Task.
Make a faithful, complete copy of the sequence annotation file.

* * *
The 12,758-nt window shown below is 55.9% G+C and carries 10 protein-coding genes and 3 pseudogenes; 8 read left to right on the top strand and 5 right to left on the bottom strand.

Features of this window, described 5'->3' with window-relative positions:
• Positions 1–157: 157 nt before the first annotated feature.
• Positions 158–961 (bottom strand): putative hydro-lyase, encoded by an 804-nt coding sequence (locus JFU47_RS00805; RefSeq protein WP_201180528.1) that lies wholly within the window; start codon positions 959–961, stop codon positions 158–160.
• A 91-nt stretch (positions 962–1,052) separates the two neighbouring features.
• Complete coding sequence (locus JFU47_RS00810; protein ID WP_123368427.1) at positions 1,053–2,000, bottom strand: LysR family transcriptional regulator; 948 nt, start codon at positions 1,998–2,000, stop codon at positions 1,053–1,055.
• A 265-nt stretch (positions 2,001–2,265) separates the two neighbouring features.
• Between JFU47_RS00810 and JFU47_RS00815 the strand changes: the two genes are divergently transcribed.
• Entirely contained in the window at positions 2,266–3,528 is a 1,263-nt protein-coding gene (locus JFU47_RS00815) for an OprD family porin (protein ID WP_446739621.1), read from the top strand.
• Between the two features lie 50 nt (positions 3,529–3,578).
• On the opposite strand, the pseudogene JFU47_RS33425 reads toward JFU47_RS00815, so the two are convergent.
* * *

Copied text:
The 12,758-nt window shown below is 55.9% G+C and carries 10 protein-coding genes and 3 pseudogenes; 8 read left to right on the top strand and 5 right to left on the bottom strand.

Features of this window, described 5'->3' with window-relative positions:
• Positions 1–157: 157 nt before the first annotated feature.
• Positions 158–961 (bottom strand): putative hydro-lyase, encoded by an 804-nt coding sequence (locus JFU47_RS00805; RefSeq protein WP_201180528.1) that lies wholly within the window; start codon positions 959–961, stop codon positions 158–160.
• A 91-nt stretch (positions 962–1,052) separates the two neighbouring features.
• Complete coding sequence (locus JFU47_RS00810; protein ID WP_123368427.1) at positions 1,053–2,000, bottom strand: LysR family transcriptional regulator; 948 nt, start codon at positions 1,998–2,000, stop codon at positions 1,053–1,055.
• A 265-nt stretch (positions 2,001–2,265) separates the two neighbouring features.
• Between JFU47_RS00810 and JFU47_RS00815 the strand changes: the two genes are divergently transcribed.
• Entirely contained in the window at positions 2,266–3,528 is a 1,263-nt protein-coding gene (locus JFU47_RS00815) for an OprD family porin (protein ID WP_446739621.1), read from the top strand.
• Between the two features lie 50 nt (positions 3,529–3,578).
• On the opposite strand, the pseudogene JFU47_RS33425 reads toward JFU47_RS00815, so the two are convergent.